The Cubs had a busy little Sunday morning, according to Carrie Muskat of MLB.com, making four 25-man roster moves.
Outfielder Reed Johnson was placed on the 15-day disabled list with a back injury, catcher Geovany Soto was activated from the 15-day disabled list, outfielder Brad Snyder was called up from Triple-A Iowa and catcher Welington Castillo was optioned to Triple-A Iowa. Got all that?
Johnson has hit .367/.435/.633 with two home runs and 18 RBI in 69 plate appearances this season for Chicago. He saw a bump in playing time when Marlon Byrd went down with facial fractures and had been performing at a high level both offensively and defensively. The Cubs will have a tough time getting production from center field with both now sidelined.
Soto has been on the disabled list since mid-May with a strained muscle in his left groin. He will return to a .226/.322/.387 batting line, three home runs and 12 RBI, accomplished in 31 games.
LAS VEGAS — Tampa Bay Rays owner Stuart Sternberg appeared at the Winter Meetings a few minutes ago and said that the project which was intended to result in a new ballpark for the team in Ybor City neighborhood of Tampa has fallen apart. No new ballpark will be built and the three-year window granted to the team by the City of St. Petersburg to negotiate for a new ballpark will come to a close without any deal. The Tampa Bay Rays appear to be stuck in Tropicana Field through 2027.
Sternberg’s statement came mere hours after it was reported that Major League Baseball Commissioner Rob Manfred sent a sternly-worded letter to Hillsborough County officials, blasting the framework for the deal for the new stadium in Ybor City, saying it lacked specifics and criticized “the actual level commitment” from the public side. It’s not unreasonable to read that as the Commissioner’s dissatisfaction with how much public money the County was pledging to complete the project. Sternberg said just now that “we were not close to a workable framework.”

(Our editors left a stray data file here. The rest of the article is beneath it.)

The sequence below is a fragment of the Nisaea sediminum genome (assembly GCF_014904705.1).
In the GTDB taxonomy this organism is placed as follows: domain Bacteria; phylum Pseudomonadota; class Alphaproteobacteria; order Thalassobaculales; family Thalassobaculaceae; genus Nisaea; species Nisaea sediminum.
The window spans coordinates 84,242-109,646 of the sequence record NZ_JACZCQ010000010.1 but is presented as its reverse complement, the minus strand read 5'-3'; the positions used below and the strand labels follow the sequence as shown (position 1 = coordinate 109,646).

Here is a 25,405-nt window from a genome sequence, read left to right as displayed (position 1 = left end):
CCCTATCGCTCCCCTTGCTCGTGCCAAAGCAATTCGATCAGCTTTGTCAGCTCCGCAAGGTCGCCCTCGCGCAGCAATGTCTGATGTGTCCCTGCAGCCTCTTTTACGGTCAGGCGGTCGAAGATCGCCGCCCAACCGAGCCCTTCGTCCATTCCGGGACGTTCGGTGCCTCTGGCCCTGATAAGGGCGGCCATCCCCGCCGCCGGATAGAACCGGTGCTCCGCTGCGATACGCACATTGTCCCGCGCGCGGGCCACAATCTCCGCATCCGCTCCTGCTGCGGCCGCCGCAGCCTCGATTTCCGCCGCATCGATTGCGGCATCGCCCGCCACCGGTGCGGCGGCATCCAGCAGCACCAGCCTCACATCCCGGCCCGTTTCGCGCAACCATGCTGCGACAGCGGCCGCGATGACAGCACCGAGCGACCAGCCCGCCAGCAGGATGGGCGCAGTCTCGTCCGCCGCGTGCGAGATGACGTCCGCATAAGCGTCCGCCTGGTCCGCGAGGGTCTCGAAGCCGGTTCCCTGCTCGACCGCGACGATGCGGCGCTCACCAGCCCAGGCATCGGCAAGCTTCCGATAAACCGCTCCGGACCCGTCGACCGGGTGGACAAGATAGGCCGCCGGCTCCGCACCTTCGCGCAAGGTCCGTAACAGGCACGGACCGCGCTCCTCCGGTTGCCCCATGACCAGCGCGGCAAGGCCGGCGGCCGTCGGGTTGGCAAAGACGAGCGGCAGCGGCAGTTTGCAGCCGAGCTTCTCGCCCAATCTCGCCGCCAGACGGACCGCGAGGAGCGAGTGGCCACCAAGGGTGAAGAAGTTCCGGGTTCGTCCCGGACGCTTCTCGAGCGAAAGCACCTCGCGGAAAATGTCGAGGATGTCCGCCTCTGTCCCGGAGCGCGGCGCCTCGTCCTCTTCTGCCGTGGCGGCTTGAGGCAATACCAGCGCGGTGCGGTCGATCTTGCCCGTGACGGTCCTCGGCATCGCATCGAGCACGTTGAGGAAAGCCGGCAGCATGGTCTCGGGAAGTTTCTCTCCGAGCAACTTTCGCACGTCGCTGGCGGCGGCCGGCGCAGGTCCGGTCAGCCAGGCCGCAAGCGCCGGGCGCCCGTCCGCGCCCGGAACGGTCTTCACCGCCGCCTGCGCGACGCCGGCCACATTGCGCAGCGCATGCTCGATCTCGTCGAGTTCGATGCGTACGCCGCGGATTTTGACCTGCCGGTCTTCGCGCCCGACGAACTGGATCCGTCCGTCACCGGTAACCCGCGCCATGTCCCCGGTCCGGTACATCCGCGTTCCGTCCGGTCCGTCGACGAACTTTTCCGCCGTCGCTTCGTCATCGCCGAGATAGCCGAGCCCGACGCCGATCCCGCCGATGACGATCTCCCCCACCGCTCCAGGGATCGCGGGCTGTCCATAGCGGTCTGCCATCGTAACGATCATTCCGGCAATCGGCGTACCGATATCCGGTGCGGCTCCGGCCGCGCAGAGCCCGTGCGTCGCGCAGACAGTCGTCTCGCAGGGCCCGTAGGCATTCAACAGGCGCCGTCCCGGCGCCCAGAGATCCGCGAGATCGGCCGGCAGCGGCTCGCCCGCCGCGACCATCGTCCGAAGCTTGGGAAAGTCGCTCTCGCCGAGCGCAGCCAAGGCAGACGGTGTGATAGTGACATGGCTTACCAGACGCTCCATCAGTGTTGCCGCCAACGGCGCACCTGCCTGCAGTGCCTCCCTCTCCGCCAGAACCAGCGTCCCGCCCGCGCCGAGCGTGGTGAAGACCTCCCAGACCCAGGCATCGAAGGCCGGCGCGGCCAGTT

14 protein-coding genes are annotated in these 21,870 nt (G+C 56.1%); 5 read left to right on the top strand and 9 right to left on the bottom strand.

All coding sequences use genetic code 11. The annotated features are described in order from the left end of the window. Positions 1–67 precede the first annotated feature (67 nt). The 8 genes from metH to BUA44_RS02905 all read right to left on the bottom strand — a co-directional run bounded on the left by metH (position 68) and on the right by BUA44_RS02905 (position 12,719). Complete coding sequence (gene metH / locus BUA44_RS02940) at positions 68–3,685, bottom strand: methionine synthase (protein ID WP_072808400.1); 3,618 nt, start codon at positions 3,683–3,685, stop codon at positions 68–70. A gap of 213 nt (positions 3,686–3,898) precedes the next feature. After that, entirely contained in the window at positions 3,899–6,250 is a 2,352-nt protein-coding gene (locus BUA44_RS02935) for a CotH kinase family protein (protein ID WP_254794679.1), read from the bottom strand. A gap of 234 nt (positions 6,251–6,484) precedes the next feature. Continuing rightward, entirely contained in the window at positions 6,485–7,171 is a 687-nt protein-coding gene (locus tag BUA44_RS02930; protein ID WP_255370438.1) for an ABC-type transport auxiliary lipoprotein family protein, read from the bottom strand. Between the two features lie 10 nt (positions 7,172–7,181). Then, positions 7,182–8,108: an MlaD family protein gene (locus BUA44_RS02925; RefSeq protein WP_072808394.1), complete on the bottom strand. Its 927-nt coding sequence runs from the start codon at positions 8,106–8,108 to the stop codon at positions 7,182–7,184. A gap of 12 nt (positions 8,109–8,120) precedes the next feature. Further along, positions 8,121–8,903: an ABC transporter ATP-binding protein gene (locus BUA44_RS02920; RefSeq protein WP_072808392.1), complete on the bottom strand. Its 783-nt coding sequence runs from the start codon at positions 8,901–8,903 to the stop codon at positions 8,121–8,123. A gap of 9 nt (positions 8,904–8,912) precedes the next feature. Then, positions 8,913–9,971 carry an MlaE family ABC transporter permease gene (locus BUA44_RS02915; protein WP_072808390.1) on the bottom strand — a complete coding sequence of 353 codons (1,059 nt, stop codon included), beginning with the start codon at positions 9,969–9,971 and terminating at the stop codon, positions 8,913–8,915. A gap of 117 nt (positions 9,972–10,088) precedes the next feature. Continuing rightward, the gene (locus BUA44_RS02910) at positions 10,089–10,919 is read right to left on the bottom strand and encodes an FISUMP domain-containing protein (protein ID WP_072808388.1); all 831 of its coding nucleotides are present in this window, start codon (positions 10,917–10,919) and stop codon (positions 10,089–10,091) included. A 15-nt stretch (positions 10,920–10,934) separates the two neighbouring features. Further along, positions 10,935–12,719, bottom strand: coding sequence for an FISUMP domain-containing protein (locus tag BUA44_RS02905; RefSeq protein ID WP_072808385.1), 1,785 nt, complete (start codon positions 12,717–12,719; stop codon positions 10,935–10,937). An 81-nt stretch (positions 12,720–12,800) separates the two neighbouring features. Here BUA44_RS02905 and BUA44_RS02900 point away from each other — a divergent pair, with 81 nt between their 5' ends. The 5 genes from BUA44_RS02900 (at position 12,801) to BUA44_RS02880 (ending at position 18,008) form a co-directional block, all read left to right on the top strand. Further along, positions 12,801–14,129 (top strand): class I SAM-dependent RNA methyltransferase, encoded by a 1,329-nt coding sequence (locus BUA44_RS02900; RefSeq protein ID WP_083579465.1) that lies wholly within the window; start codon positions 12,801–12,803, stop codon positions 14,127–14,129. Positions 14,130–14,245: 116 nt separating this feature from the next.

In his comments this morning Sternberg noted that the Rays had worked “for ten years” to get a new stadium and that they’d continue to try to work to that end, but the team’s options are extremely limited. The Rays are party to what has been described as an iron-clad lease for Tropicana Field, lasting through 2027. Until three years ago the Rays were prohibited from even talking to anyone about building a new ballpark outside of St. Petersburg. In December 2015 St. Pete granted the team a window to negotiate with Hillsborough County which Sternberg called “very generous.” It is now closing, however, and Sternberg said that there are no plans to ask St. Petersburg officials for a new one.
Which means that the Rays are likely stuck in Tropicana Field through 2027. While Sternberg talked of being creative and searching for any and all available options, he likewise said that “we need to figure out where the 2028 season will be played.”